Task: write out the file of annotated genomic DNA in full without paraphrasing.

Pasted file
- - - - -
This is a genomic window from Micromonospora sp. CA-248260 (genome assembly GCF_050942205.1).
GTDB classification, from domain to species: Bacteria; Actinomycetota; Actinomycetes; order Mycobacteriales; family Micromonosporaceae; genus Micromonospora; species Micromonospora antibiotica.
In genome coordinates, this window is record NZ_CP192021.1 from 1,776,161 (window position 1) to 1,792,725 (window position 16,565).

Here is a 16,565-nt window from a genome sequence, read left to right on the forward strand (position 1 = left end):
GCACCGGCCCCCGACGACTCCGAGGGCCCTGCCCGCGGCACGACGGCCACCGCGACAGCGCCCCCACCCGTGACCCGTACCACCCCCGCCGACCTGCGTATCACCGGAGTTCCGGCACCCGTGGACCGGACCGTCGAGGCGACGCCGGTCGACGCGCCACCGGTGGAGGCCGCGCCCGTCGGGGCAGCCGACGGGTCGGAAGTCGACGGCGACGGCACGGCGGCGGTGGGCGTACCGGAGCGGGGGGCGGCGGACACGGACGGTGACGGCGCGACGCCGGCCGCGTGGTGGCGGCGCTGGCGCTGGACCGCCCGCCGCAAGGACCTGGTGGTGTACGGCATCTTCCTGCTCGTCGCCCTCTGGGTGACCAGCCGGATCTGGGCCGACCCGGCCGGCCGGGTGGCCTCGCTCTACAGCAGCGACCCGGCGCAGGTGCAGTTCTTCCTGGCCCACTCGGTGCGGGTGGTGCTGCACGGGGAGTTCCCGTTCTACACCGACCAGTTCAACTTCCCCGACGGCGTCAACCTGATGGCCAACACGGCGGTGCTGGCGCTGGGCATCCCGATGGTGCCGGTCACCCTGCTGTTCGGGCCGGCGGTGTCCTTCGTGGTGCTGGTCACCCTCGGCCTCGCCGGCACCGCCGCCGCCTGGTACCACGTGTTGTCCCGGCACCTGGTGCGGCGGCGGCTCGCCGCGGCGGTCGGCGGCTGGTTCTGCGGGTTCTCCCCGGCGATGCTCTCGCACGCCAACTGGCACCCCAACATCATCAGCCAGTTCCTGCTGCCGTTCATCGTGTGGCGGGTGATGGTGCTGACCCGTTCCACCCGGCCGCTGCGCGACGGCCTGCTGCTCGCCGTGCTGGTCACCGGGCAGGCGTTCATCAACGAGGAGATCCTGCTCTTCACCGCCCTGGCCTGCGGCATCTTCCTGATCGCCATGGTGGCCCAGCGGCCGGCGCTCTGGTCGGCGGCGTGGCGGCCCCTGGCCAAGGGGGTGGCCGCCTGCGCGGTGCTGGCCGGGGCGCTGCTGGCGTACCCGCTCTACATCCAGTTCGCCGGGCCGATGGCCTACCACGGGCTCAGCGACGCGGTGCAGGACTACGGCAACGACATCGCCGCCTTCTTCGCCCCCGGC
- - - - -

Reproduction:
This is a genomic window from Micromonospora sp. CA-248260 (genome assembly GCF_050942205.1).
GTDB classification, from domain to species: Bacteria; Actinomycetota; Actinomycetes; order Mycobacteriales; family Micromonosporaceae; genus Micromonospora; species Micromonospora antibiotica.
In genome coordinates, this window is record NZ_CP192021.1 from 1,776,161 (window position 1) to 1,792,725 (window position 16,565).

Here is a 16,565-nt window from a genome sequence, read left to right on the forward strand (position 1 = left end):
GCACCGGCCCCCGACGACTCCGAGGGCCCTGCCCGCGGCACGACGGCCACCGCGACAGCGCCCCCACCCGTGACCCGTACCACCCCCGCCGACCTGCGTATCACCGGAGTTCCGGCACCCGTGGACCGGACCGTCGAGGCGACGCCGGTCGACGCGCCACCGGTGGAGGCCGCGCCCGTCGGGGCAGCCGACGGGTCGGAAGTCGACGGCGACGGCACGGCGGCGGTGGGCGTACCGGAGCGGGGGGCGGCGGACACGGACGGTGACGGCGCGACGCCGGCCGCGTGGTGGCGGCGCTGGCGCTGGACCGCCCGCCGCAAGGACCTGGTGGTGTACGGCATCTTCCTGCTCGTCGCCCTCTGGGTGACCAGCCGGATCTGGGCCGACCCGGCCGGCCGGGTGGCCTCGCTCTACAGCAGCGACCCGGCGCAGGTGCAGTTCTTCCTGGCCCACTCGGTGCGGGTGGTGCTGCACGGGGAGTTCCCGTTCTACACCGACCAGTTCAACTTCCCCGACGGCGTCAACCTGATGGCCAACACGGCGGTGCTGGCGCTGGGCATCCCGATGGTGCCGGTCACCCTGCTGTTCGGGCCGGCGGTGTCCTTCGTGGTGCTGGTCACCCTCGGCCTCGCCGGCACCGCCGCCGCCTGGTACCACGTGTTGTCCCGGCACCTGGTGCGGCGGCGGCTCGCCGCGGCGGTCGGCGGCTGGTTCTGCGGGTTCTCCCCGGCGATGCTCTCGCACGCCAACTGGCACCCCAACATCATCAGCCAGTTCCTGCTGCCGTTCATCGTGTGGCGGGTGATGGTGCTGACCCGTTCCACCCGGCCGCTGCGCGACGGCCTGCTGCTCGCCGTGCTGGTCACCGGGCAGGCGTTCATCAACGAGGAGATCCTGCTCTTCACCGCCCTGGCCTGCGGCATCTTCCTGATCGCCATGGTGGCCCAGCGGCCGGCGCTCTGGTCGGCGGCGTGGCGGCCCCTGGCCAAGGGGGTGGCCGCCTGCGCGGTGCTGGCCGGGGCGCTGCTGGCGTACCCGCTCTACATCCAGTTCGCCGGGCCGATGGCCTACCACGGGCTCAGCGACGCGGTGCAGGACTACGGCAACGACATCGCCGCCTTCTTCGCCCCCGGC